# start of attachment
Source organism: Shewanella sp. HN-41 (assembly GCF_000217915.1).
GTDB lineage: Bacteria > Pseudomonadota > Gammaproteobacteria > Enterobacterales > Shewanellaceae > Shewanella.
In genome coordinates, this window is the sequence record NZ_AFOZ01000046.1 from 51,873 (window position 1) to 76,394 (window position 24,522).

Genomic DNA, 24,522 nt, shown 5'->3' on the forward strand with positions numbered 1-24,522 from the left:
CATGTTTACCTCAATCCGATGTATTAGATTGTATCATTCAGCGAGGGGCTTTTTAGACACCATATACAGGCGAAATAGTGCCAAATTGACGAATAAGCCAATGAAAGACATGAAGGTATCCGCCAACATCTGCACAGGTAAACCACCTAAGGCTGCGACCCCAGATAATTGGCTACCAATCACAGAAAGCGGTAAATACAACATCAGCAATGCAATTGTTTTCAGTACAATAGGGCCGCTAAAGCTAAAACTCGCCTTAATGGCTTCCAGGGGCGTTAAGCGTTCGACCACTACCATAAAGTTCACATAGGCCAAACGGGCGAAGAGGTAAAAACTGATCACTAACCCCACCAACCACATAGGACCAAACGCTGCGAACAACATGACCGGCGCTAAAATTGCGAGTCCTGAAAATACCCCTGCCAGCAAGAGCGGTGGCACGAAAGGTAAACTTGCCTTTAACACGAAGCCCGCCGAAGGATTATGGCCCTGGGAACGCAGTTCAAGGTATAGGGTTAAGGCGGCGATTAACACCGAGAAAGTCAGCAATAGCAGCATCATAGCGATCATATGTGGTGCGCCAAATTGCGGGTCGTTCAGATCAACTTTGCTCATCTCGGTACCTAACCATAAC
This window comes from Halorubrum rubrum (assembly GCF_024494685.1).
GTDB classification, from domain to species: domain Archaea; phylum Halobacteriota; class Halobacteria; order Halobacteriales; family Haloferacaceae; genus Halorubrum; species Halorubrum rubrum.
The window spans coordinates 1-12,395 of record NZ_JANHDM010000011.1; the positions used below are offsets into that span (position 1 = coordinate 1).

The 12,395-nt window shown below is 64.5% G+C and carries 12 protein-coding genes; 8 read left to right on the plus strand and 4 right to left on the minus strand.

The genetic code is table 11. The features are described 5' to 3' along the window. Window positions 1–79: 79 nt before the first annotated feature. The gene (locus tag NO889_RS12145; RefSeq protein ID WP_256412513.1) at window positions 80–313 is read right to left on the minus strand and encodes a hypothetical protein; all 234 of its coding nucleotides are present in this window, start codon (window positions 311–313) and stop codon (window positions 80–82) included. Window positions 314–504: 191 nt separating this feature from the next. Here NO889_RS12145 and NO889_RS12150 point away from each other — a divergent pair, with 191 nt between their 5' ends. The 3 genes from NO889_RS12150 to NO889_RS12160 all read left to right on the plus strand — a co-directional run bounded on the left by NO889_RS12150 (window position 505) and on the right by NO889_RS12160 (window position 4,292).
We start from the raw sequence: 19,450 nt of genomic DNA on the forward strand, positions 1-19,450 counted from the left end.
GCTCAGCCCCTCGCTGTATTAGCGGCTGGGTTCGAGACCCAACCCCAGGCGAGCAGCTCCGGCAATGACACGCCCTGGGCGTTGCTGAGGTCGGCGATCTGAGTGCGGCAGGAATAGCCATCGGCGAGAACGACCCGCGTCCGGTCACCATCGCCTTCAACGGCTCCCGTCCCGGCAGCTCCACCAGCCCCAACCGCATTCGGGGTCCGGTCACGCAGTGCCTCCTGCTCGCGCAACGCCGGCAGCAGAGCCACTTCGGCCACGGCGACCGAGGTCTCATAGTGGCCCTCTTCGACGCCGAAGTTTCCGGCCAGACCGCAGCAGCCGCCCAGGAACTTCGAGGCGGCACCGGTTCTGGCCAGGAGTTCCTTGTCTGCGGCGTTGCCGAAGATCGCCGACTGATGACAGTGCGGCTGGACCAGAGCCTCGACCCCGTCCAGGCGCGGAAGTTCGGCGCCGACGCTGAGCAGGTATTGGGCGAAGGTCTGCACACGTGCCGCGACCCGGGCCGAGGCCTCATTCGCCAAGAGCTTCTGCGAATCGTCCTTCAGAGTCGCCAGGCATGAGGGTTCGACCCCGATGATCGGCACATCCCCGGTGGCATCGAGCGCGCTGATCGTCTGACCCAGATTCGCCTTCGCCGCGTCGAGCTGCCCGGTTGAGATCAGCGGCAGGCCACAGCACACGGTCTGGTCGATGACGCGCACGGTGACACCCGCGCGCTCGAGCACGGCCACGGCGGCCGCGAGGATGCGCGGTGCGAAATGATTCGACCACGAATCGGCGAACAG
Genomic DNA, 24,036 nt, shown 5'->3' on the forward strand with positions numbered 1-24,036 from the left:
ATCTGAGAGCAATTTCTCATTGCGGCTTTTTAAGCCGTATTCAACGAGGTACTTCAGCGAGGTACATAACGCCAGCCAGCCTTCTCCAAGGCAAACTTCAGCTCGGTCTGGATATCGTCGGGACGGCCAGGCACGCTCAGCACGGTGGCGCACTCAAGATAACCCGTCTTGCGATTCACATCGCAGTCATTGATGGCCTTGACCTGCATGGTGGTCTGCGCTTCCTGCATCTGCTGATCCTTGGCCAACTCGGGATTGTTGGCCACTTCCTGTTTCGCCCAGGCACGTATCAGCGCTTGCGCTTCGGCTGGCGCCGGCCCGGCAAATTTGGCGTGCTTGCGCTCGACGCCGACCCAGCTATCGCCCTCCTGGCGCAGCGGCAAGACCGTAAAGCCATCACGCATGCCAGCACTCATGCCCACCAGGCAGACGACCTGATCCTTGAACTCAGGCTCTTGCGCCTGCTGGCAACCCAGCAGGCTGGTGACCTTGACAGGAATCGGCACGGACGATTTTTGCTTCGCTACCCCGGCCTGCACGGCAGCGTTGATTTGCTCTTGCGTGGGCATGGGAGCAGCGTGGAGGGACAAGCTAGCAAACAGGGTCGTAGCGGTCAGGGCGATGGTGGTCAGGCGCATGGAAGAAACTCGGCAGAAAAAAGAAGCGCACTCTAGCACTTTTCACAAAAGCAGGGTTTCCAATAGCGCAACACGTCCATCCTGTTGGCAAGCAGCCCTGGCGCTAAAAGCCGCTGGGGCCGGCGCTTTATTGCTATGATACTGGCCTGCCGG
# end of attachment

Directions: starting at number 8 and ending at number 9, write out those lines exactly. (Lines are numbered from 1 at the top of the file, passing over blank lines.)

The window spans coordinates 1-12,395 of record NZ_JANHDM010000011.1; the positions used below are offsets into that span (position 1 = coordinate 1).

The 12,395-nt window shown below is 64.5% G+C and carries 12 protein-coding genes; 8 read left to right on the plus strand and 4 right to left on the minus strand.